I’ve had better ramen in Manila. Ukkokei, Moshi Koshi, heck, even Ramen Bar.
That being said, I would still go back to Nomama. Let me explain.
Since Nomama opened with it’s tasting menu last year, I’ve been hearing/reading mixed reviews about their food. With comments ranging from “You should really try it!” and “One of the better food spots in the area!” to “Tawid ka nalang ng kalye, mag Max’s ka nalang.” and “Nomama? File under No!“, the place was pretty hard to ignore.
So last Sunday, when traffic was light, I finally decided to try the place out for myself.
Let me start off by saying…
OK, now that that’s out of the way, here’s what we ate:
Not your usual gyoza. According to the menu, this one is made with shiitake, oyster, button, and shimeji mushrooms. It also wasn’t served with the usual gyoza dipping sauce since, according to the waiter, “the sauce is inside.” Although I still prefer the traditional pork/cabbage gyoza, this one was delicious! Points to Nomama for their imagination and innovation.
The Fat Butuanon inside me was happy because I prefer my kilawin with gata. While I didn’t really taste the “ala Japonaise” part, I was quite happy with this dish.
Is it just me or more and more places are serving soft shell crab these days? I’m not complaining, I love soft shell crab when done right. This one was, by the way. The buttermilk dressing didn’t disappoint either but I guess I’m just used to having soft shell crab with Ponzu sauce.
*Note to self: Next visit, ask the waiter if they could use the ponzu salad dressing instead. They have it naman for the Raw Salad. Worth a try.
**Note from self: Great idea, self!
***Note to self: I know, right?!?
Here’s where the meal started to go “eh!”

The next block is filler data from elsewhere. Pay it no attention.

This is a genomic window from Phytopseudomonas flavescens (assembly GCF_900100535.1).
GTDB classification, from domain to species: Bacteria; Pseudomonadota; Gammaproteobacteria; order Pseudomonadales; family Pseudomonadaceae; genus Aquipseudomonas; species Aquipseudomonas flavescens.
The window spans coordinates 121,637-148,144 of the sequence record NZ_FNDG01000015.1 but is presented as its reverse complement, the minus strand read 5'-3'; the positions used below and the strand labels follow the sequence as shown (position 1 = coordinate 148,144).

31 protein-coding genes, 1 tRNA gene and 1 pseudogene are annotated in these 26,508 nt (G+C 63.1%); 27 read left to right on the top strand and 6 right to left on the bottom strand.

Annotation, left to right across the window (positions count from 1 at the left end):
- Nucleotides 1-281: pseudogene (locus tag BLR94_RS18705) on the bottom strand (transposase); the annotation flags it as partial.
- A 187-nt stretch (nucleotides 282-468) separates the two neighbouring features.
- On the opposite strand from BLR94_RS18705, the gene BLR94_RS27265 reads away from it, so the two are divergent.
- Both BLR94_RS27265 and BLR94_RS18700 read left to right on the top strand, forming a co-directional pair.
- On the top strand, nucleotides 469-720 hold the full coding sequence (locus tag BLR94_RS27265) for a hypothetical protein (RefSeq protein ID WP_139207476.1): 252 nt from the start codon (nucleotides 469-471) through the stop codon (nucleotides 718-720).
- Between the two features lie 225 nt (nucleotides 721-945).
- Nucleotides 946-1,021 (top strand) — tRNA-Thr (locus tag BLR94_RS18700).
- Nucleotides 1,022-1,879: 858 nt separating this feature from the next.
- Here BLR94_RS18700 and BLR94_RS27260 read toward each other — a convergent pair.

Have you tried Yabu House of Katsu yet? You have? Good. This was nothing like it.
The pork was kinda dry and the flavor was, well, how do I put it? Parang timplang-bahay. You know pork chop in some houses where they marinate it in calamansi and toyo before they fry it to smithereens? Ganun. Ganung-ganun. Sorry, that was the best way I could describe it. I’m not saying it didn’t taste good, mind you, I was just expecting more given how the meal started.
I haven’t heard a good review about their signature Nomama Ramen. So it was a toss up between Thai Green Curry Ramen and Ox Tongue and Chili Tofu Ramen. Since I wasn’t in the mood for something probably laksa-ish, I decided to go with the one with the tongue.
The ox tongue and noodles were cooked nicely and the chili wasn’t overwhelming. In fact, it could have been spicier. My issue with this dish is the broth. The deep, rich flavor that you would expect from ramen broth just wasn’t there. For me, it just wasn’t malinamnam enough. (Ang luma ng choice of words!)
In fact, we overheard the girl from the table right beside us say “Parang bouillon lang ginamit…” Honest.
The perfect ending to this meal, I think. Not because it was excellent but because I liked it and didn’t like it at the same time. The light brown peanut butter side is light and mousse-y while the dark brown chocolate side was dense and crunchy, thanks to the puffed rice incorporated into the cake. I loved the chocolate side of the cake and feel that it could stand on its own as a dessert. The peanut butter side, however, even if it tasted nice, had the texture of refrigerator/no-bake cheesecake. You know, like the ones they serve in hotel dessert buffets. I’m not sure if they make it the same way but that’s what it felt like.
I guess that’s where all the mixed reviews (this post included) come from. Nomama has quite a number of dishes that I would brave the QC-Timog traffic for but there are also some misses. Most notably the ramen. Not so much of a big deal if this was some random Japanese restaurant, but it’s not.
Nomama is an “artisanal ramen shop.” It says so in the logo. So it would be reasonable to expect that this place would serve above par ramen, right?
No matter. I think Nomama deserves another visit. I heard that the Twice Cooked Pork Belly Teriyaki is really good.